On April 6, 1865, Ulysses S. Grant’s two-pronged approach to pursuing Robert E. Lee’s Army of Northern Virginia paid off handsomely. While Charles Griffin’s V Corps and elements of the Army of the James under Edward O. C. Ord continued to sweep westward in order to cut off the Confederate escape route, Horatio G. Wright’s VI Corps, Andrew A. Humphrey’s II Corps, and Union cavalry crashed into the retreating Confederates in a series of engagements along Sailor’s Creek (sometimes called Sayler’s Creek) east of Farmville. The already disorganized Confederates struggled to escape, but losses were heavy, and several prominent commanders, including Richard S. Ewell, fell captive into Union hands. Bluecoat thrusts found gaps between Rebel columns, facilitating the Confederate collapse, with limbered artillery and wagon trains clogging the retreat path. However, an attempt to burn High Bridge to block off the Confederate escape route to Farmville failed.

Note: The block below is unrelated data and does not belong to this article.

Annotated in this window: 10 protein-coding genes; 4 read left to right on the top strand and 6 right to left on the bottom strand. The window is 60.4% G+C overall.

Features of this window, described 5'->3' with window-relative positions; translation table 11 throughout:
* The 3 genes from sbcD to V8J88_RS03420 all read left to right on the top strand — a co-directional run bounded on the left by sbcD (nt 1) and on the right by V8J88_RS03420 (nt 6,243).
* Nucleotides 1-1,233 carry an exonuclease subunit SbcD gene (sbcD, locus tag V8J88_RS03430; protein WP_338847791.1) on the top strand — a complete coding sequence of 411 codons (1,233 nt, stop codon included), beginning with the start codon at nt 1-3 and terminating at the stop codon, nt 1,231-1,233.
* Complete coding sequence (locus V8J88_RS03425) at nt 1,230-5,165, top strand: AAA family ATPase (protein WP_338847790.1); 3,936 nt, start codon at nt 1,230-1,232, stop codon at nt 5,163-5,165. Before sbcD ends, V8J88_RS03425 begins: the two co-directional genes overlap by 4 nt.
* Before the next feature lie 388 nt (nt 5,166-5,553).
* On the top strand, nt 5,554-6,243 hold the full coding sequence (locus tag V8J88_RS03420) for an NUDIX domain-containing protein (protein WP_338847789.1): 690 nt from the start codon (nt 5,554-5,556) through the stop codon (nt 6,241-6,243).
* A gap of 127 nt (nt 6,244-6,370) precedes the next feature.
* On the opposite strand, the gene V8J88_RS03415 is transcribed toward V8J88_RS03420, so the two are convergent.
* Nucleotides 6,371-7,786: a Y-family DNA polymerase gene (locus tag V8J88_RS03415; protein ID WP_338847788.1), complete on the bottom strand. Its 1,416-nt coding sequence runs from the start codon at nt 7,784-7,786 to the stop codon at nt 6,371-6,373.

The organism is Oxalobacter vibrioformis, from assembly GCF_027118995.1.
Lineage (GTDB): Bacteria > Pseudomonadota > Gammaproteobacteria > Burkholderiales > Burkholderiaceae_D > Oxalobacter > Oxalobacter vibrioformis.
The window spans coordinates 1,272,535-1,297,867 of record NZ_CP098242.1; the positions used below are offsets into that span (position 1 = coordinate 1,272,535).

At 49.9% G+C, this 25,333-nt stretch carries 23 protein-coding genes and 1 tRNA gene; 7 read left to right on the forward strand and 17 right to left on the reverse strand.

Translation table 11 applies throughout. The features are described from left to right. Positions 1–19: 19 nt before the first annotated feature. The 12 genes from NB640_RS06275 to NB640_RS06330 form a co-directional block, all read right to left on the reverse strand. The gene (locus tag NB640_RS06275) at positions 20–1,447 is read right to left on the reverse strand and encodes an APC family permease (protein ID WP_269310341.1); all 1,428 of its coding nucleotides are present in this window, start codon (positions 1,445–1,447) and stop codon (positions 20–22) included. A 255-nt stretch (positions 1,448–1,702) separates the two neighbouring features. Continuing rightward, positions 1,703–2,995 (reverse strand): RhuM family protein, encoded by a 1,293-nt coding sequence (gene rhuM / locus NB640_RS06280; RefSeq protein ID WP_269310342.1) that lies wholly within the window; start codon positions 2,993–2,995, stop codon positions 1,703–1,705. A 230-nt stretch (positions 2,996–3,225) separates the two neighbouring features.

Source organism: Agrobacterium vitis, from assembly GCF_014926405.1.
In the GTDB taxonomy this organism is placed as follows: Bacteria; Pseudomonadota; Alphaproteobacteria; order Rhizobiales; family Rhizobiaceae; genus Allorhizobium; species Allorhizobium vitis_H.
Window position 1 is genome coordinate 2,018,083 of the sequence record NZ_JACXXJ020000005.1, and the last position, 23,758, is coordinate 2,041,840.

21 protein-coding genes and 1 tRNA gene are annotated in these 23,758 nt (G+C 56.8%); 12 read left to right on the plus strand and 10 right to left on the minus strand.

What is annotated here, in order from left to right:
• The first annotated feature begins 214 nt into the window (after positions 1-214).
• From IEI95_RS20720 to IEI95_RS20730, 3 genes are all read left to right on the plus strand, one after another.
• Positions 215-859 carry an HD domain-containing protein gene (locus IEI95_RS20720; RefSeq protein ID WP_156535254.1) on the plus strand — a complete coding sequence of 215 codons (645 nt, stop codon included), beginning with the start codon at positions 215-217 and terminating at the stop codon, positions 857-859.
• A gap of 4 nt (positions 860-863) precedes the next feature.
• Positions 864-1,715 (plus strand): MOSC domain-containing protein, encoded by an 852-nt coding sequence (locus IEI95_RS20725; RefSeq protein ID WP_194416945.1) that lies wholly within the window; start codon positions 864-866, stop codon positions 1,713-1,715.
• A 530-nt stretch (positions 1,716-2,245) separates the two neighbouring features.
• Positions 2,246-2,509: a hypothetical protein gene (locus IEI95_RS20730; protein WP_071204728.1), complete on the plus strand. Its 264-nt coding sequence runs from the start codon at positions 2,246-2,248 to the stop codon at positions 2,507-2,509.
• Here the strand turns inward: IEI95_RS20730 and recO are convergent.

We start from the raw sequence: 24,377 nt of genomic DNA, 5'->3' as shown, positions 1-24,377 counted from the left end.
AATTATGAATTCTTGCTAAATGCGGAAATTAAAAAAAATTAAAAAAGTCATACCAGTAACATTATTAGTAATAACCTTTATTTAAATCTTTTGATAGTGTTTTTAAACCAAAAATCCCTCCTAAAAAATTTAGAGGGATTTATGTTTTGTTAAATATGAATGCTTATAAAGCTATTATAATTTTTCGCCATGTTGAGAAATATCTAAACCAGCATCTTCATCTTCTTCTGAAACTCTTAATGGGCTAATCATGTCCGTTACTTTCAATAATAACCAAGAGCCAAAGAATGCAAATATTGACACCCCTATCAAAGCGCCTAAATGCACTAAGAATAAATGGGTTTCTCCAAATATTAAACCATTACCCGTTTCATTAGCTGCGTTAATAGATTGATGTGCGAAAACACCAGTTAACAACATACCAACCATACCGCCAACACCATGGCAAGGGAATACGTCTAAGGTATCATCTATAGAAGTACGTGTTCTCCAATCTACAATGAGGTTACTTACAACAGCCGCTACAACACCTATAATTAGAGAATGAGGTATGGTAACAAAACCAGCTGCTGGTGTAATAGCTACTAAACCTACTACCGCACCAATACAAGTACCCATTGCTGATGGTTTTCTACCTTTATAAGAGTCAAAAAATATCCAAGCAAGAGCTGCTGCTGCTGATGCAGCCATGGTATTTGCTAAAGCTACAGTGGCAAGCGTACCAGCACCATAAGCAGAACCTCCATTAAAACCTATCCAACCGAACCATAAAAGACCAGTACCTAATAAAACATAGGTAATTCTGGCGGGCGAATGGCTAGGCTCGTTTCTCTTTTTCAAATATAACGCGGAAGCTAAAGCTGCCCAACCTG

Viewing the disaster, Robert E. Lee exclaimed: “My God, has the army dissolved?”
Ulysses S. Grant was doing all he could to answer that question in the affirmative. So was Phil Sheridan, who told Grant, “If the thing is pressed I think Lee will surrender.”
Back at City Point Abraham Lincoln was still contemplating John A. Campbell’s plan to allow Virginia to make a separate peace. Suppose members of the Confederate state legislature agreed to leave the Confederacy and seek to open negotiations? Although he was willing to entertain the idea, the president admitted to Grant that he did “not think it very probable that anything will come of this”; moreover, “it seems you are pretty effectually withdrawing the Virginia troops from opposition to the government.” In the meantime, the president readied to return to Washington.